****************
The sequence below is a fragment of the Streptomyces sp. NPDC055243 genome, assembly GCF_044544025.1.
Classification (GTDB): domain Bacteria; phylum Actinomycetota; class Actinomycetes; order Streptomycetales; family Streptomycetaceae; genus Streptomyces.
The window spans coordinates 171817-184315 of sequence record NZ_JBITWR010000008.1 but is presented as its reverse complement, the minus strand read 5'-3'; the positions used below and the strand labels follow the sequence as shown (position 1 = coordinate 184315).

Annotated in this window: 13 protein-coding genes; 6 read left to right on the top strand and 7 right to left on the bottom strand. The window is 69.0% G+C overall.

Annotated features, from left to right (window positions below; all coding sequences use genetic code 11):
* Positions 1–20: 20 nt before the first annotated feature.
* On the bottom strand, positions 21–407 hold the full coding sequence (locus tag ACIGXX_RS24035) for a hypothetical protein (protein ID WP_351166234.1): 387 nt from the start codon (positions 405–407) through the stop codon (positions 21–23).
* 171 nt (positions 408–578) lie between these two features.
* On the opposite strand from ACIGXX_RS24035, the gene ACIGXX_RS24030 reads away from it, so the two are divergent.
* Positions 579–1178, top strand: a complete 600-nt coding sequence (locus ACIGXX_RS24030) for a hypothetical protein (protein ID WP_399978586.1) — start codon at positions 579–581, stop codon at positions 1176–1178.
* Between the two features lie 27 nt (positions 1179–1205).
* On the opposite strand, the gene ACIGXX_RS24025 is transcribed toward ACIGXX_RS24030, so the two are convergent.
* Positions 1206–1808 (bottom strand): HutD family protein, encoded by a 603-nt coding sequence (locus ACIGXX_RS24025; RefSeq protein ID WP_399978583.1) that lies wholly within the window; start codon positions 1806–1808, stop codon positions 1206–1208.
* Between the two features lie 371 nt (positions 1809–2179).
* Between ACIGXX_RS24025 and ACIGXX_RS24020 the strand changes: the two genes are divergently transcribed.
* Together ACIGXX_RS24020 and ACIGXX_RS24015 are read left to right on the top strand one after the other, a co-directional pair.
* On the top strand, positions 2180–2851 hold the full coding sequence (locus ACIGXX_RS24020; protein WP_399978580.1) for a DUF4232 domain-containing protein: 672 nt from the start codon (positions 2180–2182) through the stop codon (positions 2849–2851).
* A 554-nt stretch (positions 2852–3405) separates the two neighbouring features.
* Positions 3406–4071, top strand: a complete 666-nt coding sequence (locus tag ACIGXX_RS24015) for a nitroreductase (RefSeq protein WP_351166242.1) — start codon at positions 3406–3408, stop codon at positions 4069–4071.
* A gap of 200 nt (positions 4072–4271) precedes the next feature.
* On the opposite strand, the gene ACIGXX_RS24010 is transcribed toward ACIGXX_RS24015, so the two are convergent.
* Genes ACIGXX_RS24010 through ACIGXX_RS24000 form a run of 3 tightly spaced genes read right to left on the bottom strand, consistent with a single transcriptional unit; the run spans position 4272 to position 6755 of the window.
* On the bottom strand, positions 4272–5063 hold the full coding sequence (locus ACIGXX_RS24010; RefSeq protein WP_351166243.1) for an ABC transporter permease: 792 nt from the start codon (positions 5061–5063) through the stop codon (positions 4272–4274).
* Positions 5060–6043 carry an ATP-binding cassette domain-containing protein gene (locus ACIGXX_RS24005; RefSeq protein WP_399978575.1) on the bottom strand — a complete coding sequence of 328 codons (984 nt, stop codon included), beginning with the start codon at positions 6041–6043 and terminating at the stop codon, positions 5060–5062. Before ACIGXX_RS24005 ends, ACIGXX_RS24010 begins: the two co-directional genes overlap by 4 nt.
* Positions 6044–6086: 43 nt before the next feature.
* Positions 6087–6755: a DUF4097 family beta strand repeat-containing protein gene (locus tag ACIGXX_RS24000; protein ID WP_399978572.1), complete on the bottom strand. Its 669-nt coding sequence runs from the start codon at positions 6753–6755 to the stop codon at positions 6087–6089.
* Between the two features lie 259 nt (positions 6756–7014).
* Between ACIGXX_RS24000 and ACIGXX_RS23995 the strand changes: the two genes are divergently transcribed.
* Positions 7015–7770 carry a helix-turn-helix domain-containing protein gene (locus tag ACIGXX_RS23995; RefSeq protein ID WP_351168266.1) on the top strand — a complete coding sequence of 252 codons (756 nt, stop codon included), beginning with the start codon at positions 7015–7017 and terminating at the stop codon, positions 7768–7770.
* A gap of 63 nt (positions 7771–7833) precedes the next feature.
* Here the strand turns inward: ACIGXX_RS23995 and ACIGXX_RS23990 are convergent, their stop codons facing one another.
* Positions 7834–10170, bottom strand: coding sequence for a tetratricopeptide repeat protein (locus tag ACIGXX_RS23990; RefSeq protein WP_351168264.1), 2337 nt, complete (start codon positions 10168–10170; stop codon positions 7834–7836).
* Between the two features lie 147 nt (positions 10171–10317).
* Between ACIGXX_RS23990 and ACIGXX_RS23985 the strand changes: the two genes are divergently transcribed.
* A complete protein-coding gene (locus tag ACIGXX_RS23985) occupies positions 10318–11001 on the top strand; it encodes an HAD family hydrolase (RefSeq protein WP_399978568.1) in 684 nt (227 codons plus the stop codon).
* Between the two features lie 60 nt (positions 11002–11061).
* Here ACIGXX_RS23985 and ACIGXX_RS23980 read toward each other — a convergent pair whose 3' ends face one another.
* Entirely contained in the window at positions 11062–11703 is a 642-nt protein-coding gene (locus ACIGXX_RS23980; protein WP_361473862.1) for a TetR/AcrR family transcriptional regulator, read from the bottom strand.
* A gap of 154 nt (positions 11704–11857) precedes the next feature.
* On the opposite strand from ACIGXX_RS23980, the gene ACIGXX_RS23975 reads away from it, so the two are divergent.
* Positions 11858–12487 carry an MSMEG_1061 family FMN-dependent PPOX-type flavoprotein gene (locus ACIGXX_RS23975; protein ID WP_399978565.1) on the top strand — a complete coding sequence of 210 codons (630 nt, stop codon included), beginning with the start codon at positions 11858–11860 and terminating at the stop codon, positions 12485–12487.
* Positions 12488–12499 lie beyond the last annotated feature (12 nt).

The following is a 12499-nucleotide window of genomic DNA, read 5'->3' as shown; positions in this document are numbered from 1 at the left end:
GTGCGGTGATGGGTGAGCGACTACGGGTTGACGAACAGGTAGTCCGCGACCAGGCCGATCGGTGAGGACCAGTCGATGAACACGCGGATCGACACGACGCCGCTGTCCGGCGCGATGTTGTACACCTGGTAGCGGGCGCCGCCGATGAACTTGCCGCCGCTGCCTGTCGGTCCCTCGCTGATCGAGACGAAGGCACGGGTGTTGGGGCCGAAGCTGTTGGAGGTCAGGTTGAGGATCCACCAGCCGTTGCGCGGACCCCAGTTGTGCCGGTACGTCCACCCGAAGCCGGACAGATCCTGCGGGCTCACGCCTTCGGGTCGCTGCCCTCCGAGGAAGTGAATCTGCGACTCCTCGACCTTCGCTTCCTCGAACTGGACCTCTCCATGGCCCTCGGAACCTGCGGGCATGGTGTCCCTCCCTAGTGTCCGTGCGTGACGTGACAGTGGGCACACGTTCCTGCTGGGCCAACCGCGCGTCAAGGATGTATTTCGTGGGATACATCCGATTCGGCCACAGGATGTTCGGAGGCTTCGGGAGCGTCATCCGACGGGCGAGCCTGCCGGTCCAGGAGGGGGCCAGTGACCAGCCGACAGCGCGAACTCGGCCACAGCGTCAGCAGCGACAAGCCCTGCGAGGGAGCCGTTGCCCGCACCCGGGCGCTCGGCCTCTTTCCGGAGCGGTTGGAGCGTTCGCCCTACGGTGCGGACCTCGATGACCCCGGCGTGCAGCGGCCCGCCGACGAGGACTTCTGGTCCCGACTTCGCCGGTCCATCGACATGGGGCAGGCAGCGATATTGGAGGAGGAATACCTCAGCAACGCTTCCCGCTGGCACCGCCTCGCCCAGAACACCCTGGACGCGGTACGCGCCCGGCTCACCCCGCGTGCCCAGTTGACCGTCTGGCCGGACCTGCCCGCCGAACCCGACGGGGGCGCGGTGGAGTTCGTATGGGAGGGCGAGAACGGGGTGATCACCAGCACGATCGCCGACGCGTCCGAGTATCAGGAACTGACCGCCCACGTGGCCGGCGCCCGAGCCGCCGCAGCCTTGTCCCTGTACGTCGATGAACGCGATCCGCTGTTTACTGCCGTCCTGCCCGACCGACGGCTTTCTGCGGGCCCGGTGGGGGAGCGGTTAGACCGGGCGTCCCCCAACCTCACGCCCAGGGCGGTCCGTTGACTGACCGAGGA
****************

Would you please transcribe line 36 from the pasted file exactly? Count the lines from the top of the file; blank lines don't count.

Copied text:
* Between the two features lie 60 nt (positions 11002–11061).